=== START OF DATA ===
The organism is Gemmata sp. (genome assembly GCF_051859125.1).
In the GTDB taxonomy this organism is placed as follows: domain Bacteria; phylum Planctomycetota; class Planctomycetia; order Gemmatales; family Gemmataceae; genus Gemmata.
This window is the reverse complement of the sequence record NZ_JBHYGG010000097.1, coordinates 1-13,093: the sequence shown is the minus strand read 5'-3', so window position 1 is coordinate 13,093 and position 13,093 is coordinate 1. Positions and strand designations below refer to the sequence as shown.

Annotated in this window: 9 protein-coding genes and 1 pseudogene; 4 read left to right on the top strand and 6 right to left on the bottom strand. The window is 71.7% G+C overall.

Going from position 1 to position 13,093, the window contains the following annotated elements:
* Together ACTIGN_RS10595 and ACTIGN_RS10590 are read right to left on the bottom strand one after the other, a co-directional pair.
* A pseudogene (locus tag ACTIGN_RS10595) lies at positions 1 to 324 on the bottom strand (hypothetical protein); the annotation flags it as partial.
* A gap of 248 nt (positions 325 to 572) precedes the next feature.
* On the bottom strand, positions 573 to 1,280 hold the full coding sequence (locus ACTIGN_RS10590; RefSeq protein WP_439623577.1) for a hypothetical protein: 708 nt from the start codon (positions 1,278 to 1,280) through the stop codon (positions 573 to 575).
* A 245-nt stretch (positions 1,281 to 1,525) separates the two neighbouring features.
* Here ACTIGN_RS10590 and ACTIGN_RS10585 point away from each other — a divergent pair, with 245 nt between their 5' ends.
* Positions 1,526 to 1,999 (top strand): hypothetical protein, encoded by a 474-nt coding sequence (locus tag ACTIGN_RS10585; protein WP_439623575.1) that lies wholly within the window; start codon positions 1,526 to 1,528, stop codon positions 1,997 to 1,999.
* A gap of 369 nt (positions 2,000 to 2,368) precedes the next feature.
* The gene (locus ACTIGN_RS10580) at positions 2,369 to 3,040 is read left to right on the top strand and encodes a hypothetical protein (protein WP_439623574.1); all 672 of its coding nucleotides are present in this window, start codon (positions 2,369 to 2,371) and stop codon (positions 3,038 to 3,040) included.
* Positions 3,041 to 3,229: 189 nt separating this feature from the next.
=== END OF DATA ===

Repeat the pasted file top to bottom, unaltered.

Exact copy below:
The organism is Gemmata sp. (genome assembly GCF_051859125.1).
In the GTDB taxonomy this organism is placed as follows: domain Bacteria; phylum Planctomycetota; class Planctomycetia; order Gemmatales; family Gemmataceae; genus Gemmata.
This window is the reverse complement of the sequence record NZ_JBHYGG010000097.1, coordinates 1-13,093: the sequence shown is the minus strand read 5'-3', so window position 1 is coordinate 13,093 and position 13,093 is coordinate 1. Positions and strand designations below refer to the sequence as shown.

Annotated in this window: 9 protein-coding genes and 1 pseudogene; 4 read left to right on the top strand and 6 right to left on the bottom strand. The window is 71.7% G+C overall.

Going from position 1 to position 13,093, the window contains the following annotated elements:
* Together ACTIGN_RS10595 and ACTIGN_RS10590 are read right to left on the bottom strand one after the other, a co-directional pair.
* A pseudogene (locus tag ACTIGN_RS10595) lies at positions 1 to 324 on the bottom strand (hypothetical protein); the annotation flags it as partial.
* A gap of 248 nt (positions 325 to 572) precedes the next feature.
* On the bottom strand, positions 573 to 1,280 hold the full coding sequence (locus ACTIGN_RS10590; RefSeq protein WP_439623577.1) for a hypothetical protein: 708 nt from the start codon (positions 1,278 to 1,280) through the stop codon (positions 573 to 575).
* A 245-nt stretch (positions 1,281 to 1,525) separates the two neighbouring features.
* Here ACTIGN_RS10590 and ACTIGN_RS10585 point away from each other — a divergent pair, with 245 nt between their 5' ends.
* Positions 1,526 to 1,999 (top strand): hypothetical protein, encoded by a 474-nt coding sequence (locus tag ACTIGN_RS10585; protein WP_439623575.1) that lies wholly within the window; start codon positions 1,526 to 1,528, stop codon positions 1,997 to 1,999.
* A gap of 369 nt (positions 2,000 to 2,368) precedes the next feature.
* The gene (locus ACTIGN_RS10580) at positions 2,369 to 3,040 is read left to right on the top strand and encodes a hypothetical protein (protein WP_439623574.1); all 672 of its coding nucleotides are present in this window, start codon (positions 2,369 to 2,371) and stop codon (positions 3,038 to 3,040) included.
* Positions 3,041 to 3,229: 189 nt separating this feature from the next.